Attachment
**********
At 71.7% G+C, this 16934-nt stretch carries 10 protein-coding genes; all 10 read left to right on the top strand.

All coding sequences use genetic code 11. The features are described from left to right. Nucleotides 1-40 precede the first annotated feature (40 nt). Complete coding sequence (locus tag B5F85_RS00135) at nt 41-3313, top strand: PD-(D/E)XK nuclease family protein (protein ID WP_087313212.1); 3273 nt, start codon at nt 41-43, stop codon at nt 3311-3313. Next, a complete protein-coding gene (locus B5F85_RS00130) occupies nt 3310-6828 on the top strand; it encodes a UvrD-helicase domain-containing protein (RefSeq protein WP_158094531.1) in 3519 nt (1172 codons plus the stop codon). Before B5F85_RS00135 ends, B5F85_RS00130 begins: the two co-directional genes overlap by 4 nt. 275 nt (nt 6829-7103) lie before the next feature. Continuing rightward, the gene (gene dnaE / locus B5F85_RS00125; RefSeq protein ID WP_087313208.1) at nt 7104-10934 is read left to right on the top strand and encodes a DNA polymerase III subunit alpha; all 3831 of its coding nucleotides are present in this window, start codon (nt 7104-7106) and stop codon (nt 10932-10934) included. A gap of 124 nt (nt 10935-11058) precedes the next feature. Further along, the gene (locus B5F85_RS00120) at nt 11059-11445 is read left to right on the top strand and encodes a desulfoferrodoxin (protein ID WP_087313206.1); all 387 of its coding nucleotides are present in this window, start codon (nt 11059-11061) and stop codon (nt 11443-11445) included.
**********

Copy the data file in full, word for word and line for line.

At 71.7% G+C, this 16934-nt stretch carries 10 protein-coding genes; all 10 read left to right on the top strand.

All coding sequences use genetic code 11. The features are described from left to right. Nucleotides 1-40 precede the first annotated feature (40 nt). Complete coding sequence (locus tag B5F85_RS00135) at nt 41-3313, top strand: PD-(D/E)XK nuclease family protein (protein ID WP_087313212.1); 3273 nt, start codon at nt 41-43, stop codon at nt 3311-3313. Next, a complete protein-coding gene (locus B5F85_RS00130) occupies nt 3310-6828 on the top strand; it encodes a UvrD-helicase domain-containing protein (RefSeq protein WP_158094531.1) in 3519 nt (1172 codons plus the stop codon). Before B5F85_RS00135 ends, B5F85_RS00130 begins: the two co-directional genes overlap by 4 nt. 275 nt (nt 6829-7103) lie before the next feature. Continuing rightward, the gene (gene dnaE / locus B5F85_RS00125; RefSeq protein ID WP_087313208.1) at nt 7104-10934 is read left to right on the top strand and encodes a DNA polymerase III subunit alpha; all 3831 of its coding nucleotides are present in this window, start codon (nt 7104-7106) and stop codon (nt 10932-10934) included. A gap of 124 nt (nt 10935-11058) precedes the next feature. Further along, the gene (locus B5F85_RS00120) at nt 11059-11445 is read left to right on the top strand and encodes a desulfoferrodoxin (protein ID WP_087313206.1); all 387 of its coding nucleotides are present in this window, start codon (nt 11059-11061) and stop codon (nt 11443-11445) included.